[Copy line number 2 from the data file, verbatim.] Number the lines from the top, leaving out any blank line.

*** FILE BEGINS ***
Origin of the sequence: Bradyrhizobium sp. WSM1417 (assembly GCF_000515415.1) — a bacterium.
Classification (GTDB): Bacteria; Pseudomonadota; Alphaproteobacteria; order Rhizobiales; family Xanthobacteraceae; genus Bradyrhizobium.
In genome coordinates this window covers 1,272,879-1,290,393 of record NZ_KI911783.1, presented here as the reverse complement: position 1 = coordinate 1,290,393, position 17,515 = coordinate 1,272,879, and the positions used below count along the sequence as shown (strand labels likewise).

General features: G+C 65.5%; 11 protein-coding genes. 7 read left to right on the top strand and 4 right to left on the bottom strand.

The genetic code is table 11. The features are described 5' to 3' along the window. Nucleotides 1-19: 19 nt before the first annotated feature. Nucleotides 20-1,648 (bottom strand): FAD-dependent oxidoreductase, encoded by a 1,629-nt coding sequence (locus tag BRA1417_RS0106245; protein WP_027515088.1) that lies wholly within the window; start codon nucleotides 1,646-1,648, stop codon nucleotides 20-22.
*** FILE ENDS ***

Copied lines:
Classification (GTDB): Bacteria; Pseudomonadota; Alphaproteobacteria; order Rhizobiales; family Xanthobacteraceae; genus Bradyrhizobium.